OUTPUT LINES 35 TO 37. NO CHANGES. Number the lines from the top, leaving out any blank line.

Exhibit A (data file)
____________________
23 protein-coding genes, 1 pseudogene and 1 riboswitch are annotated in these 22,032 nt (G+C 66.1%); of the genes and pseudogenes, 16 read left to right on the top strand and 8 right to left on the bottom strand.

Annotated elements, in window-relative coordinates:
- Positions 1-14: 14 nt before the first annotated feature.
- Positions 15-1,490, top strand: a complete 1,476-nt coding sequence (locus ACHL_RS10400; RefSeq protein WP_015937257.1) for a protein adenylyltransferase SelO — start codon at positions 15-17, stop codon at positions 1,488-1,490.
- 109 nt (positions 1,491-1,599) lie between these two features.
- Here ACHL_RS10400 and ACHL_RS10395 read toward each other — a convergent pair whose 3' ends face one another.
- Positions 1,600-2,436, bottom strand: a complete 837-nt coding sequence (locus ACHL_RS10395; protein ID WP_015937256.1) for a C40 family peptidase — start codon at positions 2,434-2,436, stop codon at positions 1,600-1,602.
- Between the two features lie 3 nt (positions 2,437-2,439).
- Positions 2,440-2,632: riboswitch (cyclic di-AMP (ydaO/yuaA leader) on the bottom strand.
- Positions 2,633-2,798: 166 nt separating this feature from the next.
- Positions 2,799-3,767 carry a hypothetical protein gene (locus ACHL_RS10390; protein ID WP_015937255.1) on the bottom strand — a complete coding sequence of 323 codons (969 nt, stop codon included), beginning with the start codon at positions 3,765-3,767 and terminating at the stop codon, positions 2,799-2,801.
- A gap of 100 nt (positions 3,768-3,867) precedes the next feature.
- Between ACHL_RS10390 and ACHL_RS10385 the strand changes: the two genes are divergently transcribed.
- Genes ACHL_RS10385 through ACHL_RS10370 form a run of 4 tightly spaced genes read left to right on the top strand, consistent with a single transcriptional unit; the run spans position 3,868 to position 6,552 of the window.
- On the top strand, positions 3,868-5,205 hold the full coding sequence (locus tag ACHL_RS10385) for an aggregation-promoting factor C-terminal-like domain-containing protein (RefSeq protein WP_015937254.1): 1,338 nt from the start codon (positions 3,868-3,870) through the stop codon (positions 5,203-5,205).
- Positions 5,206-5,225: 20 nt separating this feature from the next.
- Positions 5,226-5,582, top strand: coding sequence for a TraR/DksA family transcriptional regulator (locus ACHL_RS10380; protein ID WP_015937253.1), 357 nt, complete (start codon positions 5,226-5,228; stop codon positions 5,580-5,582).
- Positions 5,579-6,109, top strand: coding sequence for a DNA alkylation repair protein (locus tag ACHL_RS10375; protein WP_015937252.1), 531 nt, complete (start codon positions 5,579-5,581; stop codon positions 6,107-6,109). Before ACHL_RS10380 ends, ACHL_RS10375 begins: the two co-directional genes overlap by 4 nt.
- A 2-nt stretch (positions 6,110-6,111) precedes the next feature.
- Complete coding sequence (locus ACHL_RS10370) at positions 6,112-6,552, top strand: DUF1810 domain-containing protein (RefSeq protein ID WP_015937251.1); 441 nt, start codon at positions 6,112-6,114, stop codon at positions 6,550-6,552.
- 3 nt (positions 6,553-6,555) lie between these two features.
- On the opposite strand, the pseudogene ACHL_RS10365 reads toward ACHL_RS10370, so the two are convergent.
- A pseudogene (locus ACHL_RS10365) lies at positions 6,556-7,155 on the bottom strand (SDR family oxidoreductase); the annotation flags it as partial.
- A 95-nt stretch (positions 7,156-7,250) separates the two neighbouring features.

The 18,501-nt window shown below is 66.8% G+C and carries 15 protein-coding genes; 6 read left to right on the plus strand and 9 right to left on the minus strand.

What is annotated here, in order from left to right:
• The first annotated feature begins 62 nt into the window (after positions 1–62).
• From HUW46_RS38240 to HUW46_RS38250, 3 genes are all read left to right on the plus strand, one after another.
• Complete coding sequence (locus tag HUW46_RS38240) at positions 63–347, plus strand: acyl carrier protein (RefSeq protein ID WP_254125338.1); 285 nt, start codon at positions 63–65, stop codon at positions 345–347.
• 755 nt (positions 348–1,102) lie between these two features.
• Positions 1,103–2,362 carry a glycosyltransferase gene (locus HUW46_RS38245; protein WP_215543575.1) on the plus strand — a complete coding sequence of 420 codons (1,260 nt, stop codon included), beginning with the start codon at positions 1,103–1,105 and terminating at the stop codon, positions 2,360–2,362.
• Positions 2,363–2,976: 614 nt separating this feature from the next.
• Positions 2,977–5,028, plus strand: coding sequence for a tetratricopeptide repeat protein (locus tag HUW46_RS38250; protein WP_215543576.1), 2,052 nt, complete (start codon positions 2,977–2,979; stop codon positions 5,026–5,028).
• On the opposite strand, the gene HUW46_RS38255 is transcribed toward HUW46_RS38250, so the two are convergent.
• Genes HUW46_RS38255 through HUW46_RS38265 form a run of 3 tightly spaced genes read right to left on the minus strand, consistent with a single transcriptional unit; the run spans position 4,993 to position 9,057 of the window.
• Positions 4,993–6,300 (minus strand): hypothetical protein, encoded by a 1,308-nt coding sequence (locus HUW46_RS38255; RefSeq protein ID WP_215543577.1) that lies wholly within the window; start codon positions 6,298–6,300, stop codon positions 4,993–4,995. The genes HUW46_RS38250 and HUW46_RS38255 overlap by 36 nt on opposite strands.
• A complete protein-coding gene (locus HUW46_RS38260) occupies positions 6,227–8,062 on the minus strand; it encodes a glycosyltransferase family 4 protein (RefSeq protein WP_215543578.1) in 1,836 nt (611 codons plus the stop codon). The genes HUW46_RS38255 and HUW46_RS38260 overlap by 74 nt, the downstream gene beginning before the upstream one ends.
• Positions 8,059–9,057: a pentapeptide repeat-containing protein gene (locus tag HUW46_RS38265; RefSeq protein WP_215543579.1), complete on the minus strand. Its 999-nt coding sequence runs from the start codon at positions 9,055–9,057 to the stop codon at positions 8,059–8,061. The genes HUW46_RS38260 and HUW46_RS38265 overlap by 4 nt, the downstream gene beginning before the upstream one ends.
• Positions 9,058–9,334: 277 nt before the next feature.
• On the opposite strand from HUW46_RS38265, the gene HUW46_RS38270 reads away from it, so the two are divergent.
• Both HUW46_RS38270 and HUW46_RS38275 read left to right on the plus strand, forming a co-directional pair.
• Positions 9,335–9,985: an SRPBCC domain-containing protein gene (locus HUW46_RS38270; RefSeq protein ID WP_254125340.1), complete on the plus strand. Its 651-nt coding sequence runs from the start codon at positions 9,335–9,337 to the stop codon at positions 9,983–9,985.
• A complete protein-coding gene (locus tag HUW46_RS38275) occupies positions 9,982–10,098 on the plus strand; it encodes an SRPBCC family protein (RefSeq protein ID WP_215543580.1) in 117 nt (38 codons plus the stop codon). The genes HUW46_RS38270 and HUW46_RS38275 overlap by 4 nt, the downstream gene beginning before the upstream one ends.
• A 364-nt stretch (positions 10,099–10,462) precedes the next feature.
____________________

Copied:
• Genes HUW46_RS38255 through HUW46_RS38265 form a run of 3 tightly spaced genes read right to left on the minus strand, consistent with a single transcriptional unit; the run spans position 4,993 to position 9,057 of the window.
• Positions 4,993–6,300 (minus strand): hypothetical protein, encoded by a 1,308-nt coding sequence (locus HUW46_RS38255; RefSeq protein ID WP_215543577.1) that lies wholly within the window; start codon positions 6,298–6,300, stop codon positions 4,993–4,995. The genes HUW46_RS38250 and HUW46_RS38255 overlap by 36 nt on opposite strands.
• A complete protein-coding gene (locus HUW46_RS38260) occupies positions 6,227–8,062 on the minus strand; it encodes a glycosyltransferase family 4 protein (RefSeq protein WP_215543578.1) in 1,836 nt (611 codons plus the stop codon). The genes HUW46_RS38255 and HUW46_RS38260 overlap by 74 nt, the downstream gene beginning before the upstream one ends.